With all signs pointing to a new war between the Israelis and the Moslem terrorist Hamas in Gaza, now supported despite their Sunni-Shia differences by Tehran’s mullahs, one lesson seems not to have been learned by Washington. That is that whatever opportunities there are for a Jewish-Moslem, Israeli-Palestinian peace settlement in the region, they are not through the old suggestion of “land for peace”
The unilateral withdrawal of the Israeli army from Gaza, and the dismantling of all Israeli settlements in the Strip in 2005, had been proposed in 2003 by Prime Minister Ariel Sharon, adopted by the Government in June 2004, approved by the Knesset [Israeli parliament] in February 2005 and enacted in August 2005. Sharon saw it as a step, the first step, in an accomodation with the Palestinians and their Arab allies after Israel’s blitkfrieg in the June 1967 Six-Day War. The Israelis had demonstrated they were the primary regional military power and could, again, however reluctantly, take on all comers.
What neither Sharon nor the Talking Heads anticipated was that free elections would turn up a plurality of the 1.6 million Gazans for Hamas, an Islamicist opposition to the secularist Palestinian Liberation Organization [PLO] of Yasser Arafat. Arafat and his PLO had had a virtual monopoly as the only spokesmen for growing Palestinian nationalism.
Hamas proceeded to try to literally eliminate the PLO in Gaza, including throwing PLO supporters off roofs. Arafat’s successors have continued to maintain their hold on the 2.5 million West Bank Arabs [despite a quarter of a million Jews in “settlements” there] and the 200,000 Arabs and Jews in East Jerusalem. These areas were held by Jordan after the 1947 declaration of an Israeli state and what the Jews call their war for independence, but its Husseini rulers were pushed back across the Jordan in 1967.
However, there have been major changes in what had seemed a long stalemate.
Hamas, only opposed by terrorist organizations even more violent, not only maintains its grip on Gaza but probably would win an election in what is generally called the West Bank. A stronger Israel now increasingly argues that while it hosted a major Arab, largely Moslem, minority, after independence, its claims to Judea and Samaria, traditional names for the West Bank, must be honored. Predictions that Israel’s Arab [and Druse] minority would be a quarter of its total population by 2050 [now just over eight million] are now being revised. In the always difficult estimates of fertility and population increase, the Israeli Arab population – those in the pre-1967 state – has fallen behind the now more rapid increase among the Jews.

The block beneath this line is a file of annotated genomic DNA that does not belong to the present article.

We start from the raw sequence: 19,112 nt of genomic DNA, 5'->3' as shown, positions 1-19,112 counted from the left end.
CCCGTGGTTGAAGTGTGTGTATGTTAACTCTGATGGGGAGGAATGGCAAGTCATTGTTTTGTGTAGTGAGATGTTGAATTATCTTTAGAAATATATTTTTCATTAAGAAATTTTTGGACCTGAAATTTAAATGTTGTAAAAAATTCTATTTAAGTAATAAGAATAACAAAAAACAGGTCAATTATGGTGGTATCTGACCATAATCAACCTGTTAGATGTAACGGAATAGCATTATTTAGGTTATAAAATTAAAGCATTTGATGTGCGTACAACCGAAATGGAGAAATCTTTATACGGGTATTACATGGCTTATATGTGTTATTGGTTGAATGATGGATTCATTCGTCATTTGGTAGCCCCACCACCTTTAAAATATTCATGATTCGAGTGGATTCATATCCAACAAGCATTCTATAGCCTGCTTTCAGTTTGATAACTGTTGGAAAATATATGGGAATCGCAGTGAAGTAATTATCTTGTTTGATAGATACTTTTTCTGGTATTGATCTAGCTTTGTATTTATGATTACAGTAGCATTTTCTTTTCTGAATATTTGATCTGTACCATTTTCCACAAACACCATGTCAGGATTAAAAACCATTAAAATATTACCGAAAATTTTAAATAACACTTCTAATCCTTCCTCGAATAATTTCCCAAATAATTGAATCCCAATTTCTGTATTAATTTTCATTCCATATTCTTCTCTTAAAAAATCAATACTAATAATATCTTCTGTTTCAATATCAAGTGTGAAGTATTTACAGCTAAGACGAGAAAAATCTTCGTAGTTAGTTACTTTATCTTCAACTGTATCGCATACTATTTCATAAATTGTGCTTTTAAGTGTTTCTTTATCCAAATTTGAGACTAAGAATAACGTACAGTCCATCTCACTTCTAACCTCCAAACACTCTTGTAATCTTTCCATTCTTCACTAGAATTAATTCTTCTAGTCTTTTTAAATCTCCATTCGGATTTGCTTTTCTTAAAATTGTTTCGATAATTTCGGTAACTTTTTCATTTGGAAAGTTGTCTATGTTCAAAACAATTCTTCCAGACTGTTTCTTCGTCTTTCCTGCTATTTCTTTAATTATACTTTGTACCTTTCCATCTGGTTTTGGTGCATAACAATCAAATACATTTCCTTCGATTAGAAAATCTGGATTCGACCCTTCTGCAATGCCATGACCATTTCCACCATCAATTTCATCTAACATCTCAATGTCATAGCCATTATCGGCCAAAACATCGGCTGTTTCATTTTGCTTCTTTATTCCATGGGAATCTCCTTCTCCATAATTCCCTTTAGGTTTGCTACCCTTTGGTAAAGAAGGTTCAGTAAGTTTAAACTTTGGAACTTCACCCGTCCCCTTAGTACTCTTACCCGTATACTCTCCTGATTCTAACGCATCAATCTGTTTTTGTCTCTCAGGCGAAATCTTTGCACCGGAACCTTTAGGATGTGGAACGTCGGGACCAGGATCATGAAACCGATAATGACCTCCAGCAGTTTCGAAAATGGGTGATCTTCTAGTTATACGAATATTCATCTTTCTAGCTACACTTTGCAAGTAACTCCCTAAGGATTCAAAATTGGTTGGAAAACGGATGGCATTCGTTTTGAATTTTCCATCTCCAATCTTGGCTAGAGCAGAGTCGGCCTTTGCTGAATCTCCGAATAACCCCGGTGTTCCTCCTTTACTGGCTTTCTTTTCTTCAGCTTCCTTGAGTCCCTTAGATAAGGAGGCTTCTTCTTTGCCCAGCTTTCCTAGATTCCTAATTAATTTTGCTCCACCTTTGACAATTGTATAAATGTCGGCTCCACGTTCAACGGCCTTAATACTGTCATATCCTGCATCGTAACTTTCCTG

Another and perhaps the most complicating factor is that Judea and Samaria and Jerusalem are the sites of the ancient Hebrew kingdoms, finally suppressed by the Romans with the dispersal of the Jews. The urban and agricultural developments which the Zionists have achieved with enormous success in such areas as Tel Aviv and Haifa were never the heart of the Jewish homelands which the current Israeli state attempts to restore. Yet most observers believe that were free elections now held Hamas might well win elections there too With no widely recognized successor to seventy-nine -year-old Mohammed Abbas who now heads the PLO/Palestinian “state” the Israeli argument that they have no negotiating partner has substance..
A militant, threatening Hamas-dominated state on the West Bank would be an existentialist threat to Israel’s existence, as the PLO always threatened pre-1967. Pres. Barak Obama’s public statements suggesting that pre-1967 borders be the basis for new negotiations has not only infuriated the Israelis, but is an obvious non-starter. Those boundaries included, for example, only a slender corridor connecting Tel Aviv and the Israeli plains with Western Jerusalem that target would be the object of any militarized Arab state on the West Bank.
In theory, both Israel and the U.S. accept the possibility of two states, one Israeli, Jewish, “within secure borders”, and another which recognizes Palestinian yearnings. But no Palestinian group, from so-called “moderates” to Hamas, has been willing to make even a nominal formal pledge to accept the Jews’ right to a state in the region.
That, unfortunately, is where the Israel-Palestinian problem awaits the next president of the United States if he is to make a major contribution to Mideast peace and stability.